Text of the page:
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Mozambique ex-president’s son, ex-spy bosses jailed for 12 years for graft

By AFP
07 December 2022   |   11:21 am
A Mozambican court on Wednesday sentenced two ex-spy bosses and the son of a former president to 12 years each for their part in a corruption scandal in which the government sought to conceal huge debts, triggering financial havoc. The former head of security and intelligence, Gregorio Leao; the head of the security service’s economic…

Ndambi Guebuza, son of the former president of Mozambique Armando Guebuza, stands at the Maputo Central Prison on December 7, 2022 for the reading of the sentence against him in the trial for a vast corruption scandal. – A Mozambican court on Wednesday sentenced two ex-spy bosses and the son of a former president to 12 years each as part of a vast corruption scandal in which the government unleashed financial havoc by trying to conceal huge debts. (Photo by Alfredo Zuniga / AFP)

A Mozambican court on Wednesday sentenced two ex-spy bosses and the son of a former president to 12 years each for their part in a corruption scandal in which the government sought to conceal huge debts, triggering financial havoc.

The former head of security and intelligence, Gregorio Leao; the head of the security service’s economic intelligence division, Antonio do Rosario; and ex-president Armando Guebuza’s son Ndambi Guebuza were among 19 defendants accused in the country’s biggest graft scandal.

Eight defendants were acquitted while the rest were handed terms ranging between 10 and 12 years in a verdict that took the judge a week to read out.

“The crimes committed have brought consequences whose effects will last for generations,” said Judge Efigenio Baptista, addressing a packed courtroom located on the grounds of a high-security jail in the capital Maputo.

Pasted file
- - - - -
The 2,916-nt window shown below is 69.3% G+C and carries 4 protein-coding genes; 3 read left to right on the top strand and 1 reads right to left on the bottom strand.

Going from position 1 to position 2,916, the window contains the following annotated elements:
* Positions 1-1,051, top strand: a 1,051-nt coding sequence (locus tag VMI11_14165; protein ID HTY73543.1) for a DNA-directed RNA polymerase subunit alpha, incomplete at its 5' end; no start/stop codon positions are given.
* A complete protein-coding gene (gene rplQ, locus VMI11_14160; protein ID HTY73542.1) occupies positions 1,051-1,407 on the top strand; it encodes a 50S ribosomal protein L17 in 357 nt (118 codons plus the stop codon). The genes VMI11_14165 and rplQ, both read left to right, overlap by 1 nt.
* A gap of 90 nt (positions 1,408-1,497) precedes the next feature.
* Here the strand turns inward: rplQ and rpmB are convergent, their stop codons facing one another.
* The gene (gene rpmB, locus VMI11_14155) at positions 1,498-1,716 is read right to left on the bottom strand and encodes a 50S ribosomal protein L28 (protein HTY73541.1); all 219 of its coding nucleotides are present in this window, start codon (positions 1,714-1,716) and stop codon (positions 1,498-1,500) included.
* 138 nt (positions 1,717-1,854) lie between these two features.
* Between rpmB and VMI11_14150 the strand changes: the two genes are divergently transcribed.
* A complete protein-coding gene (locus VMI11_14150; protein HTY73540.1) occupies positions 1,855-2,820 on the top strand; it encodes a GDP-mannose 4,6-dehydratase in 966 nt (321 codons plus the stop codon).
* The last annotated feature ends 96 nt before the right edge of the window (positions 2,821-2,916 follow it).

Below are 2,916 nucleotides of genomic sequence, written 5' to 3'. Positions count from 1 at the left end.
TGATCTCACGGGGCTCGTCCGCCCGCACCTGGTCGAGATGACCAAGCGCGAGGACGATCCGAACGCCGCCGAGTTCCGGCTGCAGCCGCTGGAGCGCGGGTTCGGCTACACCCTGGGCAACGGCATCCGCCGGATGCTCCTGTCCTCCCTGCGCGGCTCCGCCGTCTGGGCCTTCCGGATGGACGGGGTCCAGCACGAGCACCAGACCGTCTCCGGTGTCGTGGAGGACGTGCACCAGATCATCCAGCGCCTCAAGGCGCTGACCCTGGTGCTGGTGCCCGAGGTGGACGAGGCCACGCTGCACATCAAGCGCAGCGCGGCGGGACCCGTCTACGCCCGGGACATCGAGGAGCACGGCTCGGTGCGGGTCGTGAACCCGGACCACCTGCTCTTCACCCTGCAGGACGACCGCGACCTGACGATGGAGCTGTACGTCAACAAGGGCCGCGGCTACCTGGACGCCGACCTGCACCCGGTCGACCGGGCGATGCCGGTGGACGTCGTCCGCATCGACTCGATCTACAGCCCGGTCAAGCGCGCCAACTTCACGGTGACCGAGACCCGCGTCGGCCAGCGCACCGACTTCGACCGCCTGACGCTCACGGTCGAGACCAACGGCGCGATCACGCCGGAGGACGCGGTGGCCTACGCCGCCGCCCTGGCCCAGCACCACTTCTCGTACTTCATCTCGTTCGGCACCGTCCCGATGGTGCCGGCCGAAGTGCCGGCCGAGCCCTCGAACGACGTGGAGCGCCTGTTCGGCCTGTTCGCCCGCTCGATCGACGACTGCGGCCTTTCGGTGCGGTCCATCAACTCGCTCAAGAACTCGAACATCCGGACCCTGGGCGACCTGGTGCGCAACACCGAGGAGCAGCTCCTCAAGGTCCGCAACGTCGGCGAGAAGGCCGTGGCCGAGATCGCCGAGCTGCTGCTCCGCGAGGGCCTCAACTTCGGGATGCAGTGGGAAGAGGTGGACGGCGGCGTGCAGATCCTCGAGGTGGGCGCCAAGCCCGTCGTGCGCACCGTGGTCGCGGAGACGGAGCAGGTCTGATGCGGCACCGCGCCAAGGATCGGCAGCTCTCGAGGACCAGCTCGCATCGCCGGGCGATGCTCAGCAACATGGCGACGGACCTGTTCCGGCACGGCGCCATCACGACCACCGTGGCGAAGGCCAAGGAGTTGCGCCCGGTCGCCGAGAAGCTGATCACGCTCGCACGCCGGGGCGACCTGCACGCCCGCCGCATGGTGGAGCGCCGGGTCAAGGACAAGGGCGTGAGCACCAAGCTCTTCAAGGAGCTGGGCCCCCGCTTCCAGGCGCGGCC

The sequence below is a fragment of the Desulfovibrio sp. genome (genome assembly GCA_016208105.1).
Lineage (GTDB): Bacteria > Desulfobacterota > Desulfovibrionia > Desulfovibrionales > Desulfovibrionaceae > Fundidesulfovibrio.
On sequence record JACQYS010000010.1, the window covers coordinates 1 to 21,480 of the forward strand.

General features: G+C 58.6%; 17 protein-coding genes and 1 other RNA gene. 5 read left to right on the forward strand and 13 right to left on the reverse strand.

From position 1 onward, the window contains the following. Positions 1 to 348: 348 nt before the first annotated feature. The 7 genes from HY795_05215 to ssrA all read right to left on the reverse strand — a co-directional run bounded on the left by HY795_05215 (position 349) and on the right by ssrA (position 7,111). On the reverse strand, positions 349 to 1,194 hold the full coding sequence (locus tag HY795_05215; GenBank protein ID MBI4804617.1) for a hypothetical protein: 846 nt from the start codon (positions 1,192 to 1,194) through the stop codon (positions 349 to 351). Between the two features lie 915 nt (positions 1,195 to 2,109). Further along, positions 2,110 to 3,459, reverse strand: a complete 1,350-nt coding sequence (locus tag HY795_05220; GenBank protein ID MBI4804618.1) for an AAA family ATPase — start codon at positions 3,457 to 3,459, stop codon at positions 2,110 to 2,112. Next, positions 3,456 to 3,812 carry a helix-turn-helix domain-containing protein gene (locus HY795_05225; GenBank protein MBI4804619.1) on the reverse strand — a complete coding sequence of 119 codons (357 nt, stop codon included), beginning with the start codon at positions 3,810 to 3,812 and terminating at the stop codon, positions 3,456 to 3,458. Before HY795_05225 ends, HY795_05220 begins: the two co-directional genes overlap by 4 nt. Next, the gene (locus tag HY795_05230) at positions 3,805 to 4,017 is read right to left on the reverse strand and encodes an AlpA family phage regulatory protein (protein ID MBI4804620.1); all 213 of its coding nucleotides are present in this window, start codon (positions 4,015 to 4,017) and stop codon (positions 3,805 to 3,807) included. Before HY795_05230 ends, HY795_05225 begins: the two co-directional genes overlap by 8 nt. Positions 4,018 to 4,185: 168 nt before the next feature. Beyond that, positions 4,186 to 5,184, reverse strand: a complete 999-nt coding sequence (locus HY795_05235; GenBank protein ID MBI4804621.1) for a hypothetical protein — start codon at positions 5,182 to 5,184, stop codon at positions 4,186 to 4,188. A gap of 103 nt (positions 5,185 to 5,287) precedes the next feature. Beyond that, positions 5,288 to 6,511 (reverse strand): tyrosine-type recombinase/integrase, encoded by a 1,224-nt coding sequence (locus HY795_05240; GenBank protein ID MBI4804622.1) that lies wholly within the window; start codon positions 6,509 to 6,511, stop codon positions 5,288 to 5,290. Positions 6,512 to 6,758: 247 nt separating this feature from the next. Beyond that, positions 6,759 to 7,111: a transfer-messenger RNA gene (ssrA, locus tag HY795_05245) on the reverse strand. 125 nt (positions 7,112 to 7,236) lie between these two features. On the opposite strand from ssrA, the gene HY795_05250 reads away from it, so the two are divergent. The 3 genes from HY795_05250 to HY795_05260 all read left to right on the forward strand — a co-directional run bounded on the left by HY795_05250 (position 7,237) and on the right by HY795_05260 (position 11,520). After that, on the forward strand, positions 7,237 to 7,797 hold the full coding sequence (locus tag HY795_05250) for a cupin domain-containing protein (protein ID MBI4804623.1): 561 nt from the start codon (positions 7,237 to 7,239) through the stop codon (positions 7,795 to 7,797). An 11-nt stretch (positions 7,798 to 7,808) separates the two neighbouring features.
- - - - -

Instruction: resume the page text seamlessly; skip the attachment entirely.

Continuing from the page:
The scandal arose after state-owned companies in the impoverished country illicitly borrowed $2 billion (1.9 billion euros) in 2013 and 2014 from international banks to buy a tuna-fishing fleet and surveillance vessels.

The government masked the loans from parliament and the public.

When the “hidden debt” finally surfaced in 2016, the International Monetary Fund (IMF) and other donors cut off financial support, triggering a sovereign debt default and currency collapse.

An independent audit found $500 million of the loans had been diverted. The money remains unaccounted for.

Handing down the sentence following after a week of reading the verdicts, Baptista said the scam had “aggravated the impoverishment of thousands of Mozambicans.”

“The country became famous for the worst reasons,” he said. “As high officials of the state they should have been (its) guardians.”

Leao and do Rosario were found guilty of embezzlement and abuse of power, while Guebuza was convicted of embezzlement, money laundering and criminal association, among other charges.

Former president Guebuza, who had been in office when the loans were contracted, testified at the trial.

Baptista listed some of the assets acquired by Guebuza’s son using the $33-million bribe he allegedly received.

They included luxury cars and a 10-million rand ($590,000) mansion in neighbouring South Africa.

The trial started in August last year and ran until March. It was broadcast live on local TV and radio stations.

In March the IMF awarded $456 million in credit to Mozambique, the first such aid awarded since the debt scandal erupted.

The debt scandal sparked legal cases across three continents and exposed corruption on a global scale. Swiss bank Credit Suisse was fined $475 million last year over its part in issuing the loans.

Around a hundred people, including anti-corruption activists and civil campaigners, sat in the courtroom, a makeshift facility set up in a white marquee to accommodate defendants, their lawyers and other parties.

Former finance minister Manuel Chang — who signed off the loans — has been held in South Africa since 2018, pending extradition to the US for allegedly using the US financial system to carry out the fraudulent scheme.